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JCIDA investigates whether state law bans assistance to agriculture industry


Supporting the agriculture industry has long been a priority for the Jefferson County Industrial Development Agency, but the organization’s law firm recently discovered that the assistance might be banned under state law.

The thorny issue cropped up when the state Senate passed legislation that would amend a definition in state law so that industrial development agencies make agriculture projects a priority for economic development. That legislation, which has yet to be approved by the Assembly, spurred agency CEO Donald C. Alexander to investigate whether IDAs have the authority to offer tax incentives for commercial agriculture projects.

After examining section 18A of General Municipal Law, an attorney from Harris Beach of Rochester questioned whether the law authorizes IDAs to support commercial agriculture at all. Mr. Alexander broached the issue during a forum Wednesday with Darrel J. Aubertine, commissioner of the state Department of Agriculture and Markets, who also was surprised about that conclusion. If the law prevents IDAs from working in the agriculture sector, Mr. Alexander said, it could jeopardize the job of the agency’s agriculture coordinator, Jay M. Matteson.

“We may be in an area that is not covered by the legislation, because agriculture is not covered under our core areas of responsibility,” Mr. Alexander said. “I can’t imagine the type of agriculture we have here wouldn’t be areas our agency is designed to support. This has never occurred to me before because no one has ever said anything about it.”

Mr. Alexander also discovered that the amendment to include agriculture in the state law had been on the Legislature’s agenda for 10 years but was never approved by lawmakers.

“Each time it’s been rejected by either the Assembly or Senate for reasons no one can identify,” he said. “We see agriculture as part of our mission, but I hesitate to put our agency in jeopardy, because we’re not trying to do anything that’s illegal.”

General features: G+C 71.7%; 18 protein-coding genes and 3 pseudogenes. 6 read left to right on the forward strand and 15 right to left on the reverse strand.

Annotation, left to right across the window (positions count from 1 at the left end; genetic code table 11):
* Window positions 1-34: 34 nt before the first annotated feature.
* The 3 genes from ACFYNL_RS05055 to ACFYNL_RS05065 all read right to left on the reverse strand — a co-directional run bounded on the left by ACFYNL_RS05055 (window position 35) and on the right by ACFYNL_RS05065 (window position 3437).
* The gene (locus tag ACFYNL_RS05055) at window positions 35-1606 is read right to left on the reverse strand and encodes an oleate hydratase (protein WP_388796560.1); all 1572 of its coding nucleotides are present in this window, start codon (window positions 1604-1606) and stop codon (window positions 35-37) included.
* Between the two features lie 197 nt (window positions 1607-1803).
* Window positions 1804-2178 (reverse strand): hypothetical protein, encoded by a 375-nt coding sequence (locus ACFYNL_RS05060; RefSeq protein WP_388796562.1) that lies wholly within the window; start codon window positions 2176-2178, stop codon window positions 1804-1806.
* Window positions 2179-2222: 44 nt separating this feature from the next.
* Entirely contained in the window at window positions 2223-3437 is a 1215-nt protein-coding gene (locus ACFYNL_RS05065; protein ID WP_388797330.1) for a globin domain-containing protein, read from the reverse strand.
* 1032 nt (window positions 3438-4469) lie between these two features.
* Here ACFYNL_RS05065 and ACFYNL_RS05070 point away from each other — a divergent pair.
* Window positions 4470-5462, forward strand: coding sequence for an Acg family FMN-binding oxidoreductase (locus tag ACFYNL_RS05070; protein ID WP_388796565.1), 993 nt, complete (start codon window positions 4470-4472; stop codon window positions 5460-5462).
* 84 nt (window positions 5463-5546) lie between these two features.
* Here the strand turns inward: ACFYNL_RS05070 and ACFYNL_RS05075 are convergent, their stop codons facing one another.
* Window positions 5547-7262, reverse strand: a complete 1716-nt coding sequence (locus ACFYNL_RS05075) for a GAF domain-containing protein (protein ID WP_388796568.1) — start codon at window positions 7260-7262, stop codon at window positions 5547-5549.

Mr. Alexander said that dairy farmers here provide essential support for large dairy processors, such as Great Lakes Cheese in Adams, by providing an ample supply of milk in the region. Because of that critical role farmers play, he said, IDAs should have the authority to support their projects with financial incentives.

“Farmers provide the source of products that are necessary for Great Lakes Cheese to function,” Mr. Alexander said. “That raw product has to come from a commercial operation, and I want to be sure that those guys who are providing the milk are included for our agency to assist. That’s why this state legislation is a smart idea, because it makes it more clear that IDAs can be engaged in assisting agriculture.”

Mr. Matteson said Friday that he was taken aback to learn that state law might preclude IDAs from supporting the industry.

“I would be flabbergasted that there would be any question about it,” he said. “We absolutely need to get the legislation corrected, especially given the governor’s emphasis on growing agriculture. If there’s anybody out there that’s questioning this, I’d have to question if they have their head screwed on right.”

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